NEW DELHI: Urjit Patel, the Governor of the Reserve Bank of India (RBI), has been known to be a man of few words. His reticent image was all the more striking as he took charge from Raghuram Rajan, the celebrity economist who aired provocative views on not just his own job but the government policy and social and political issues too. Never at a loss for words, Rajan was known for his sharp one-liners and witty comebacks and often called the James Bond of the financial world. He even supplied a one-liner in the style of the British spy character: “My name is Rajan and I do what I do.”
Patel’s silence on demonetisation made him an easy target for critics. Most of the public statements on demonetisation have been made by economic affairs secretary Shaktikanta Das. The impression was the government had sidelined RBI and usurped its policy role, confining it to mere execution. The controversy on whether the RBI was part of the decision to implement demonetisation raged for a long time, and Patel seemed to be missing in action. Compared to the larger-than-life image of his predecessor, Patel seemed submissive and reluctant.
But the Nirav Modi-PNB scam has forced Patel to shun reticence and speak out on several contentious issues without mincing words. Yesterday, Patel rejected accusations that the regulator’s laxity was to blame for the Rs 13,000-crore fraud at state-owned Punjab National Bank, suggesting instead that laws need to be changed to ensure punitive action can be taken in time and effectively putting the onus on the government.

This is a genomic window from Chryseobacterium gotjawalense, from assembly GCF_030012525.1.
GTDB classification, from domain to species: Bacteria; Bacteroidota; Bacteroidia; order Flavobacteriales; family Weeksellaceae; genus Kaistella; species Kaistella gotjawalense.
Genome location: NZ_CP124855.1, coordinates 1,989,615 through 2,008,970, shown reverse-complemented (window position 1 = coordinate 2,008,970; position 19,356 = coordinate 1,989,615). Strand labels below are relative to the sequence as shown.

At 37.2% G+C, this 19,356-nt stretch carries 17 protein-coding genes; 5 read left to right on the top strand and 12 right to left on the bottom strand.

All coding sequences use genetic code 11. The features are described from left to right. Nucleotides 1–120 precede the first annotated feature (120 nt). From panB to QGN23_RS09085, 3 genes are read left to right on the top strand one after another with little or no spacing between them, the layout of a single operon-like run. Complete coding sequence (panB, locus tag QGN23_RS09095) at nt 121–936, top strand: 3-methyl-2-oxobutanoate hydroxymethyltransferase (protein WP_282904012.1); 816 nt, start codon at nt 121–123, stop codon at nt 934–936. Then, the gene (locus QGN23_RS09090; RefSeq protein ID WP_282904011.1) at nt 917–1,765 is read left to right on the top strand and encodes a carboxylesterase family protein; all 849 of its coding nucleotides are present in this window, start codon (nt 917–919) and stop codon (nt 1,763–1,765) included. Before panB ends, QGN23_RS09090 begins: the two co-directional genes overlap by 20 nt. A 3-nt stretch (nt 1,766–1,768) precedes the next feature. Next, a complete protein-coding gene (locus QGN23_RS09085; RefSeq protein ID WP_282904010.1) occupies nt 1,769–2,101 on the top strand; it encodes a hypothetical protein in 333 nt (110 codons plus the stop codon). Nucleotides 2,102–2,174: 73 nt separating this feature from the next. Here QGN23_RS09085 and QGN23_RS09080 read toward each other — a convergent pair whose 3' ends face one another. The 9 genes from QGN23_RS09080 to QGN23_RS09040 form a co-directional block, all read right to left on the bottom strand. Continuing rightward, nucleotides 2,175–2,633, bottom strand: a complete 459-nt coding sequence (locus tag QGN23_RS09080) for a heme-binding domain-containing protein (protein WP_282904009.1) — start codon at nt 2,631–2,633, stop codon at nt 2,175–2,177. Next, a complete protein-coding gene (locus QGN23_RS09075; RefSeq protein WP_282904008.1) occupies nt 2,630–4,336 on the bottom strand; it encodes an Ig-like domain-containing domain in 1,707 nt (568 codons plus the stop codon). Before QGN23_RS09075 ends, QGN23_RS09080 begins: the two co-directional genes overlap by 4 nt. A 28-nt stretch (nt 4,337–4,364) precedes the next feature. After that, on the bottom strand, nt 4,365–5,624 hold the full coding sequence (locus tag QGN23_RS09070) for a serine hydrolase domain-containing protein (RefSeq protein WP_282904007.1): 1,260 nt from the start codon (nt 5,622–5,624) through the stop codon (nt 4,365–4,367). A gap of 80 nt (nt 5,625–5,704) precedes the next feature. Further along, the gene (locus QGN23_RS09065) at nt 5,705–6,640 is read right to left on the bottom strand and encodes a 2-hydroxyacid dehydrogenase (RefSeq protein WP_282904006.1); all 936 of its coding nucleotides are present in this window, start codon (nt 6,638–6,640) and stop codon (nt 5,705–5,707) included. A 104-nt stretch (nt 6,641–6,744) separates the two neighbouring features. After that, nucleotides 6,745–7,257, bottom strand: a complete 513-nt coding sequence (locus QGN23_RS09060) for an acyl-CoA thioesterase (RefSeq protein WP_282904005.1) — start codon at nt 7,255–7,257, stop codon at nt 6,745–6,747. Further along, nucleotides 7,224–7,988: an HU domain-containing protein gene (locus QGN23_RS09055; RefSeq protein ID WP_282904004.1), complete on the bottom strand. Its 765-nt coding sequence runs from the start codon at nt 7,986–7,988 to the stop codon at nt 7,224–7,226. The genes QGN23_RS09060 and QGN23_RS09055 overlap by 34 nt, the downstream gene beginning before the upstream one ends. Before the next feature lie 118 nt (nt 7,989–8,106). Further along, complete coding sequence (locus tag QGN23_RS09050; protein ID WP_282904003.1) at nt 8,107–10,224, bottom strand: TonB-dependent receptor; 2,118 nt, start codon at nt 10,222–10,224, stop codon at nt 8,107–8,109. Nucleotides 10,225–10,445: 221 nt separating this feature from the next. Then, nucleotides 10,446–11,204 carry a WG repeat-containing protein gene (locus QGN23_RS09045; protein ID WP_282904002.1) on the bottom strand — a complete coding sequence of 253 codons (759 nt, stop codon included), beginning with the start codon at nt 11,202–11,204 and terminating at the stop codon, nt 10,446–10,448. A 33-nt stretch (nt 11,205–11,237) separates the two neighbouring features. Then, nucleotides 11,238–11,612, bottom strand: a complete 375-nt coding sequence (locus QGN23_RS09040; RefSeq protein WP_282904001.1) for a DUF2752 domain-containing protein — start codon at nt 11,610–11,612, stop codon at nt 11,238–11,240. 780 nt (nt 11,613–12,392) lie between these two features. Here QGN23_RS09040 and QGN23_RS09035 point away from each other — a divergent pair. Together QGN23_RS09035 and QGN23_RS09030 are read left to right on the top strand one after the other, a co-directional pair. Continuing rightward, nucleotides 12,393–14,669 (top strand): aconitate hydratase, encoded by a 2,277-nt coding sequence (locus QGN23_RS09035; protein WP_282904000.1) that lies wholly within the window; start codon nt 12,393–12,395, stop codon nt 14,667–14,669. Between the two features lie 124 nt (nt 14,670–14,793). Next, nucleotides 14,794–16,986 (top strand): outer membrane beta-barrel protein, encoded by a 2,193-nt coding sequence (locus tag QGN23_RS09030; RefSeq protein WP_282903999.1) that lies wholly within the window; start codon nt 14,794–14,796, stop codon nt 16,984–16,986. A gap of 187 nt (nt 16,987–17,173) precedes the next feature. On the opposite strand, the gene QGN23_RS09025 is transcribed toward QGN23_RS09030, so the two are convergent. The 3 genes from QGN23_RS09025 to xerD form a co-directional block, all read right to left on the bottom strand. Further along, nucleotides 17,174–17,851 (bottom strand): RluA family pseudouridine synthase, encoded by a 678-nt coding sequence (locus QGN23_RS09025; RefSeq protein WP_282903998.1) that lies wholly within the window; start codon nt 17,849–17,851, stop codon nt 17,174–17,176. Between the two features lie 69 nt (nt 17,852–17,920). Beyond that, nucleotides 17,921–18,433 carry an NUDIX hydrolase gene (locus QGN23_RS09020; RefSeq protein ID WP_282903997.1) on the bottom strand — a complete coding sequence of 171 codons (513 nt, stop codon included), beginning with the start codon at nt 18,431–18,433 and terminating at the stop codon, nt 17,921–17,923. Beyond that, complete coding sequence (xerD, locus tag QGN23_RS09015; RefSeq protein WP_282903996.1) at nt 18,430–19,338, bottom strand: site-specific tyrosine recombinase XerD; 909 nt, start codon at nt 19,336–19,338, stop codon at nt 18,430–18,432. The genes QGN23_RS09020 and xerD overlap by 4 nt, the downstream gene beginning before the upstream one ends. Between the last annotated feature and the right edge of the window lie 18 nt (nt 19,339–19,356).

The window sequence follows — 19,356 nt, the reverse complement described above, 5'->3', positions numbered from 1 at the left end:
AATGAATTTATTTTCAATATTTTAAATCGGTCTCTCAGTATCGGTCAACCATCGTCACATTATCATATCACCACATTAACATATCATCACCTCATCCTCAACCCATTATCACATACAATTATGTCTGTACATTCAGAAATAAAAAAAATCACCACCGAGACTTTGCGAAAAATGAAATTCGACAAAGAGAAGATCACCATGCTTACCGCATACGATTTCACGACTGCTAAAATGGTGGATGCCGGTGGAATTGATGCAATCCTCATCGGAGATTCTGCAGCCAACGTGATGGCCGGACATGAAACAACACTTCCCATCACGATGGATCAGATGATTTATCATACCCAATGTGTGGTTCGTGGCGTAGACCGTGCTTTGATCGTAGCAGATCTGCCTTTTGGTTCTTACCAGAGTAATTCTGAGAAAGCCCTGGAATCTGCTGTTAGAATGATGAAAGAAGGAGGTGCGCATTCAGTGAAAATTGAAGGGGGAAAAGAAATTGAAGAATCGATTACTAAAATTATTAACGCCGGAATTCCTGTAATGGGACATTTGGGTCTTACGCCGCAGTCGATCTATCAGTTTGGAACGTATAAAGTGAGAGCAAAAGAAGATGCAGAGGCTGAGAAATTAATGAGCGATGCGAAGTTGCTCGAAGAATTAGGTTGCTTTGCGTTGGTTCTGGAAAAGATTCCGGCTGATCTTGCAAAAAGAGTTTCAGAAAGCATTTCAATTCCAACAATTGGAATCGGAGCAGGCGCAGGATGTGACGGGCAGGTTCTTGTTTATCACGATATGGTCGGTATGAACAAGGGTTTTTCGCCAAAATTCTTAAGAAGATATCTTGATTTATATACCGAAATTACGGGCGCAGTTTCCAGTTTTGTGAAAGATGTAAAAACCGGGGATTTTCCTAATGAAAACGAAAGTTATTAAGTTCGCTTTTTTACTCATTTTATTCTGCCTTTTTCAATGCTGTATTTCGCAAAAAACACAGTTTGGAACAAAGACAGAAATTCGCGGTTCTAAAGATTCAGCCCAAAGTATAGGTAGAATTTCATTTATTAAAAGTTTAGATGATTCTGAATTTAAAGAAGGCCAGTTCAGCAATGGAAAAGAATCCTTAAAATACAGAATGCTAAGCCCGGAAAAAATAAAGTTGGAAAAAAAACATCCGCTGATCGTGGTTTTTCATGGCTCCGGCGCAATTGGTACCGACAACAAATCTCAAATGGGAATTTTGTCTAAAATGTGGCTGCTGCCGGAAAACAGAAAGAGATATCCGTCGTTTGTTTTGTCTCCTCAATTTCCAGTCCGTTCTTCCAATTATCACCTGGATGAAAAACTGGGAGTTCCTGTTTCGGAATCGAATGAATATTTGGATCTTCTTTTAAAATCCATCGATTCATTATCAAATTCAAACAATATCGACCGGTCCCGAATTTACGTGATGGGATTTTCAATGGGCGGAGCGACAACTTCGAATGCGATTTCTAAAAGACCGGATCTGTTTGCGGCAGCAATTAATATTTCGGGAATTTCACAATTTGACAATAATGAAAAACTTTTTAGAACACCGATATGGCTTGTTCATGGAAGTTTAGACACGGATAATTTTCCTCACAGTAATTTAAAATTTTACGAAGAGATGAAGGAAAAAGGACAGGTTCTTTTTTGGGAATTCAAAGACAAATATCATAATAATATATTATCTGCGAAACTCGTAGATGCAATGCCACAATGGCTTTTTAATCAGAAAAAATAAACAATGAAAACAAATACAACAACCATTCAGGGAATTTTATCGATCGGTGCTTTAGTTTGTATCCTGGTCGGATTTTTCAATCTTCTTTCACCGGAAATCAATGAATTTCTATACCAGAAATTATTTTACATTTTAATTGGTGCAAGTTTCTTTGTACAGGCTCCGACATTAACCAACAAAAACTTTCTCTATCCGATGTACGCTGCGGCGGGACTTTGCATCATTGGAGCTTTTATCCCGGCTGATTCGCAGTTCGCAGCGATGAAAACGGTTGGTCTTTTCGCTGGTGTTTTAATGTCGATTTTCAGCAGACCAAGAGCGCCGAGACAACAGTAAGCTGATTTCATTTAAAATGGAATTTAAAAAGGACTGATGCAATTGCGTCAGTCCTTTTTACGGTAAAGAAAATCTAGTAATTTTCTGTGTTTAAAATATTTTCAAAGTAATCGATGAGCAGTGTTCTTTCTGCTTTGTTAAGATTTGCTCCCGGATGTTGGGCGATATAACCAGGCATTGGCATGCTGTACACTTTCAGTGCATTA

Patel didn’t stop at just defending the central bank. He made a pitch for withdrawal of legal immunity from RBI regulations that PSBs enjoy, saying it had led to considerable emaciation, if not complete removal, of RBI powers over corporate governance.
Surprisingly candid for an RBI governor, Patel also made an indirect case for privatisation or reducing the role of state-owned lenders. He said the government should decide what to do with public sector banks if it wanted to optimise the use of taxpayer money.
Like his predecessor Rajan, Patel did not avoid to communicate with the common people this time. Quite uncharacteristically for him, he turned rather eloquent, citing the Hindu mythology to express his position, a clear move to address the people at large. Speaking in the context of ongoing fight against corruption, he said, “If we need to face the brickbats and be the Neelakantha consuming this poison, we will do so as our duty. We will persist with our endeavours and get better with each trial and tribulation along the way,” he said. He went on to extend the mythological comparison, saying that promoters and banks should seek to be on the side of the devas (the gods) rather than asuras (the demons) in this amrit manthan.
Despite his image of a reticent, submissive man, Patel has always shown quiet strength when it was needed. He withstood pressures from various sides after demonetisation, stuck to a low-inflation regime, didn’t lap up the proposal to create a bad bank and opposed farm debt waivers, calling them moral hazards posing inflation risk and undermining an honest credit culture.
With his robust defence of the central bank and castigation of public sector banks, Patel has buried the image of a central banker of few words. And with his mythological references, he has shown he can find eloquence when required.